But it is clear that christians can be very divisive and disagreeable about many of these matters – some churches believe they are the one true church, and arguments about Calvinism, evolution, gay marriage, charismatic gifts, women ministers, etc, can get very heated and unedifying.
4. What is the cause of unacceptable diversity or unedifying disagreement?
If people have free will, they will sometimes exercise it wrongly. People disagree and argue about everything from politics to football teams. Human nature is surely a significant cause of the disagreements among christians, and it is shameful that christians don’t always rise above petty disagreements and unloving behaviour. But unless critics have an insight into God’s purposes, it is hard to see how they can blame God for the disagreements.
It is surely true that the inability of some christians to agree, or even tolerate disagreement, is a negative for the christian faith today. It is quite reasonable that non-believers will look at the church and be turned off. (At the same time, fairness also requires that critics recognise the good done by many christians, who volunteer and give to charity in greater numbers than non-believers.)
But using this to argue against the existence of God requires too many leaps. We don’t know how much freedom God wants to give people, but it seems to a large amount – he even seems to allow us to gradually come to an understanding of important matters. We don’t know exactly how God judges us, and we can’t avoid the fact that much of the problem can be blamed on obstinate human nature.
Thus sceptics have to make a number of assumptions to get the argument to work, which means it is based more on their own assumptions and expectations than anything else. Christians who believe God is very controlling and strict may find the argument has some impact (though they will likely blame human nature for the problems), but christians who believe God loves diversity and gives us a lot of freedom will likely remain unimpressed.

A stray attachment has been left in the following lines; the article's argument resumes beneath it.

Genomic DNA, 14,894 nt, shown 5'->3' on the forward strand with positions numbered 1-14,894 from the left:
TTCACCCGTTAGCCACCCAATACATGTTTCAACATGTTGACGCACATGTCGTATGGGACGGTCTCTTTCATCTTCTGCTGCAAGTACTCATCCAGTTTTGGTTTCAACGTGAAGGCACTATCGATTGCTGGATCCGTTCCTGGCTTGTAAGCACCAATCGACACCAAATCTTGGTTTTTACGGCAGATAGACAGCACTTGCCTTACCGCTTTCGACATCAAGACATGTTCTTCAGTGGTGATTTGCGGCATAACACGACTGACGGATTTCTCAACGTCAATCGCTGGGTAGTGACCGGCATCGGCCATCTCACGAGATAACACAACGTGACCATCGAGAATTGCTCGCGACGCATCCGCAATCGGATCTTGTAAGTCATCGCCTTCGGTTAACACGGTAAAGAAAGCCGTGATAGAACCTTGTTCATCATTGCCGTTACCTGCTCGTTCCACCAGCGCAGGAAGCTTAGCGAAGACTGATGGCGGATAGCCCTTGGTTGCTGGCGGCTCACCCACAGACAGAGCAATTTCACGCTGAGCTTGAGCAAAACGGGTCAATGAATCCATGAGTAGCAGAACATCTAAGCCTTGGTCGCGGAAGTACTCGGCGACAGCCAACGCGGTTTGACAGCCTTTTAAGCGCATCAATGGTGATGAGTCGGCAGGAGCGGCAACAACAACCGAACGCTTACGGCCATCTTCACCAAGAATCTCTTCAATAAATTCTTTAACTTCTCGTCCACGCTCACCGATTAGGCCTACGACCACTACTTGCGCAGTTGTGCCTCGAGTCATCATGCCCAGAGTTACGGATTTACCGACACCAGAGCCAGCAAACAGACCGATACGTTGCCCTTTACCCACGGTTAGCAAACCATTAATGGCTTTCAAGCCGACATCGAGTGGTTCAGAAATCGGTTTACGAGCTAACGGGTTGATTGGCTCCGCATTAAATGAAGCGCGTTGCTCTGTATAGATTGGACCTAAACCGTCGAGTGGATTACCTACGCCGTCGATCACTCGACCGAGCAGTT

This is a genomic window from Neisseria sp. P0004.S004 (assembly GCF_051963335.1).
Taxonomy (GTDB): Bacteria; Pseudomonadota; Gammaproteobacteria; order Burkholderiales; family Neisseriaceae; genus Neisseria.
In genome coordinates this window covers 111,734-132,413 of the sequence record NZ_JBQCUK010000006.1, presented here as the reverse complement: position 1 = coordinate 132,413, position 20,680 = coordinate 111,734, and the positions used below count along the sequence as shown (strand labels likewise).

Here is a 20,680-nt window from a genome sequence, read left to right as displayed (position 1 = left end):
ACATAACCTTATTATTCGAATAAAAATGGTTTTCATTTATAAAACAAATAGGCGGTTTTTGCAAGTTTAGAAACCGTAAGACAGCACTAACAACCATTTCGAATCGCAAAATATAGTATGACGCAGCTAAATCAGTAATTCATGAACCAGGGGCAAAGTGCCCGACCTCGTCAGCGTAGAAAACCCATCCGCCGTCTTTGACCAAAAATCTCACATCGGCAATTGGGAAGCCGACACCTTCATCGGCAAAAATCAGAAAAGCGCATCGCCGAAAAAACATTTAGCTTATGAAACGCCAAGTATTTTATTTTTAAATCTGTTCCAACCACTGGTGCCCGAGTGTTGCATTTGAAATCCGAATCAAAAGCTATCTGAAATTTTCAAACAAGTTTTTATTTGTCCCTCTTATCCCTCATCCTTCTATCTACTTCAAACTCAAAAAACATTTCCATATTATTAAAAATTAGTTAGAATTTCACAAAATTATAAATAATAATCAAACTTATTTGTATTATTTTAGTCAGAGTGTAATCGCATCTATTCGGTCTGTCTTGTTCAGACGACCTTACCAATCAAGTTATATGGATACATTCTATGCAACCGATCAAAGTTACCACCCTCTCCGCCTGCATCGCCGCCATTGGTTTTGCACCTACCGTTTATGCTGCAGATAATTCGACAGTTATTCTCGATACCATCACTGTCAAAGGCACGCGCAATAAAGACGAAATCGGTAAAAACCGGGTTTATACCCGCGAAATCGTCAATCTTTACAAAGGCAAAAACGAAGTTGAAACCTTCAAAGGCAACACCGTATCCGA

Summing up …
The argument has many holes in it. It will likely continue to be used by sceptics, but in a very vague form that hides the difficulties. But it is unlikely to make an impression on christians because it is so general. It probably confirms that one of the main differences between believers and unbelievers is the assumptions each makes.
Nevertheless, I believe christians divide and give themselves denominational-type names too easily. Jesus said his followers should be “one”, and many of these separate organisations are the result of serious divisions. It would be better if we emphasised what we have in common more, and worried less about these divisions.
Fortunately, a new christianity is already becoming visible, much more humble and less dogmatic, much more concerned about people’s welfare and the environment, much more inclusive and peaceful – in fact, much more like Jesus. Carpe diem!